Ask just about any education major at Illinois State how they feel about standardized testing, and they probably won’t give a very positive response. While the polarizing topic will be under debate for years to come, Standardized testing has a tight grip on the education field today. Much to the dismay of many, it’s likely that this type of testing is here to stay for a while.
Unfortunately, standardized testing to some extent exists at the university level as well. Since grade school, it has been a necessary evil that we have all had to experience. However, education majors will soon be introduced to a whole new type of standardized assessment, one that will determine whether or not they can be a teacher in Illinois.
The Educational Teacher Performance Assessment, or edTPA, is a new type of assessment that teachers will soon have to take and pass. Essentially, it is an extensive portfolio that includes requiring prospective teachers having to film themselves student teaching. The portfolio is shipped to Pearson, an education company, for evaluation. One cannot be a teacher in the state of Illinois without passing this assessment. It also costs $300 to take.
While it may not be a “test” in the traditional sense, edTPA is built on the same principals of standardized and high stakes testing. This, coupled with other flaws, makes the assessment very questionable. As a result, I believe that the edTPA isn’t the answer to evaluating aspiring teachers.
Perhaps the most important aspect of edTPA is the fifteen minute footage that student-teachers provide of themselves in the classroom. Every classroom is different with various degrees of challenges. Simply put, some classes are more difficult to teach than others. A superior student-teacher may not look as impressive in a difficult classroom than one in an easier classroom.
Since scorers who evaluate these videos are anonymous and not affiliated with the schools, they have no firsthand knowledge about the challenges of these schools. Thus, their perception of what is occurring in these videos is flawed. While student teachers can provide some context in their portfolios, this doesn’t replace the intimate knowledge of a school that, for example, a principal would have.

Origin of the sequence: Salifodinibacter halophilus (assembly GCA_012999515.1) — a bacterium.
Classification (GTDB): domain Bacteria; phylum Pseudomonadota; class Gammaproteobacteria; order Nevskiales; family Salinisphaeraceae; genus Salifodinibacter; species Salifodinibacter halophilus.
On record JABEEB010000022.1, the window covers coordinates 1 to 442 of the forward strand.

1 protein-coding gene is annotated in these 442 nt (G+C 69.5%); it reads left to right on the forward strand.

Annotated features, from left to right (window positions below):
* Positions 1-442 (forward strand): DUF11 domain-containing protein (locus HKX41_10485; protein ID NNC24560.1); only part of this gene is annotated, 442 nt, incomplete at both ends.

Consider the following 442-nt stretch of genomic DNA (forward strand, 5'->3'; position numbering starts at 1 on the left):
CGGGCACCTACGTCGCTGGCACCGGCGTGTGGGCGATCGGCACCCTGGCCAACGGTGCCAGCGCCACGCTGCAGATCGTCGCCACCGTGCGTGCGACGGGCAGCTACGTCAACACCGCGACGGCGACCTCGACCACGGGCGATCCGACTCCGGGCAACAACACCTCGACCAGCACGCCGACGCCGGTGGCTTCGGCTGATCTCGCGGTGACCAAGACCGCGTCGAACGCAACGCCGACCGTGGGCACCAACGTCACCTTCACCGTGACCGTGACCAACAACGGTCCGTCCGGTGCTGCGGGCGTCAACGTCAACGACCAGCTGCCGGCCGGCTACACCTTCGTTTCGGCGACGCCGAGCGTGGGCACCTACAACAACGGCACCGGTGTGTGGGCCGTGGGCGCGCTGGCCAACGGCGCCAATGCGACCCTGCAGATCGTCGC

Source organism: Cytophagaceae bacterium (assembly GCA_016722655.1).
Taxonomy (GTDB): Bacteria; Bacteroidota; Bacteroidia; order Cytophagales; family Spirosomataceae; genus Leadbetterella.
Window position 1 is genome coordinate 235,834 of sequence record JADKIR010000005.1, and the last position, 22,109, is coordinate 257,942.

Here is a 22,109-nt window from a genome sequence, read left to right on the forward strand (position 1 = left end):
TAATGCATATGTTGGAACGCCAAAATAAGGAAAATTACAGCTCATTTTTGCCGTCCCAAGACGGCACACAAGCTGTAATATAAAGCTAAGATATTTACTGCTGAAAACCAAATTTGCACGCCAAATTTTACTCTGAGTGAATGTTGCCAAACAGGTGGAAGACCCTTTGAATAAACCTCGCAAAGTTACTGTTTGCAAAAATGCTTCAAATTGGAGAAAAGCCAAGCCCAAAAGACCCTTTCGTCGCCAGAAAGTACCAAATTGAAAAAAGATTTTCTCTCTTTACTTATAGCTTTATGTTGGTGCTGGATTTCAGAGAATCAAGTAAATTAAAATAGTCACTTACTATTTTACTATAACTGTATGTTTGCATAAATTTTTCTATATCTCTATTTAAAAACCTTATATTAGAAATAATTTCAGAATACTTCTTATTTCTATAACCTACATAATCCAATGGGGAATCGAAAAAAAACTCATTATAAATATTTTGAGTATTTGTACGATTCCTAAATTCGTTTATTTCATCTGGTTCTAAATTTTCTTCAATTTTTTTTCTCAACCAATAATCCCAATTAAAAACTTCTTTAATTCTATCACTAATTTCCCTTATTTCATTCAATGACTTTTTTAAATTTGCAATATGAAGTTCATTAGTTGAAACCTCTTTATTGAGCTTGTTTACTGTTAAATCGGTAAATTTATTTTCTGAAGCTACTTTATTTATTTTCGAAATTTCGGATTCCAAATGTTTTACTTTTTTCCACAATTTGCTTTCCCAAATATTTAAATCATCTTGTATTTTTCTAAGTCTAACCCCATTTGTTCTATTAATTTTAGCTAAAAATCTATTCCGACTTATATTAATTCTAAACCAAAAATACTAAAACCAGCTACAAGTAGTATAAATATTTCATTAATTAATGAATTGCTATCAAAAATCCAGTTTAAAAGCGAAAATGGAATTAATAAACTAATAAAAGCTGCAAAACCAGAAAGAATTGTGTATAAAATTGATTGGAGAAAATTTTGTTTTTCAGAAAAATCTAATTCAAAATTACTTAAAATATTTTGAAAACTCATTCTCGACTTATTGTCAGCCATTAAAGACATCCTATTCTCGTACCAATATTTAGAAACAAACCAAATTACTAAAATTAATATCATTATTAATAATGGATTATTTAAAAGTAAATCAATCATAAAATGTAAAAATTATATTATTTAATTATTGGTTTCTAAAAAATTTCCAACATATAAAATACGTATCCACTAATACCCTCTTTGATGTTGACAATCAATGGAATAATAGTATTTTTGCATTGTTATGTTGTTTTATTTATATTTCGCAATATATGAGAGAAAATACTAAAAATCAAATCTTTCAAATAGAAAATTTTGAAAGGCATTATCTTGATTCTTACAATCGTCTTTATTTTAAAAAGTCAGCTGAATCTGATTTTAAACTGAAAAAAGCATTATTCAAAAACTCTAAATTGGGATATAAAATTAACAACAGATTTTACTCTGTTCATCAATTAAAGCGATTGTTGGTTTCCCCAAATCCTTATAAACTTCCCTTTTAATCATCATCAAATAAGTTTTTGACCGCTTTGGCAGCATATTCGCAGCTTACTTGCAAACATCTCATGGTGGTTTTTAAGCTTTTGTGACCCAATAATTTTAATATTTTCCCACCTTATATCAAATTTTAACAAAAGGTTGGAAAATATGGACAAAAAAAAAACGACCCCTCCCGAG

The other concern I have is the effect it will have on college classrooms. Just like standardized testing in schools where teachers “teach to the test,” I am concerned that college education courses will now be more focused on preparing students for passing the edTPA. Due to the high stakes nature of the test, it is reasonable to assume that preparation for it will soon become a major aspect of education courses. This could replace other more innovative lessons, and would overall decrease the quality of education classes.
Whenever standardized assessments such as edTPA are introduced, an assumption is created that all participants who take the test need to reach the same standard. Thus, it reinforces the idea that everyone must meet the same requirements. In the case of edTPA, I think it could very well create a notion that there is only one way to properly teach. Creativity and uniqueness are important, especially for teachers. To reinforce conformity through a standardized assessment, such as edTPA, could have an adverse effect on future teachers.
Of course, there are many other concerns about edTPA, such as the cost and difficulty. Education majors already have plenty of challenges to deal with, and edTPA represents yet another one. However, it is because of the concerns I have written above that I really have an issue with it. Will it “weed” out some students who probably shouldn’t be teachers? Sure. But it will be at an unnecessary cost. Standardized testing isn’t the answer for children currently in our schools. It also isn’t the answer for future teachers.
Nick Ulferts is a junior English education major and columnist for The Vidette. Any questions or comments regarding his column can be sent to firstname.lastname@example.org.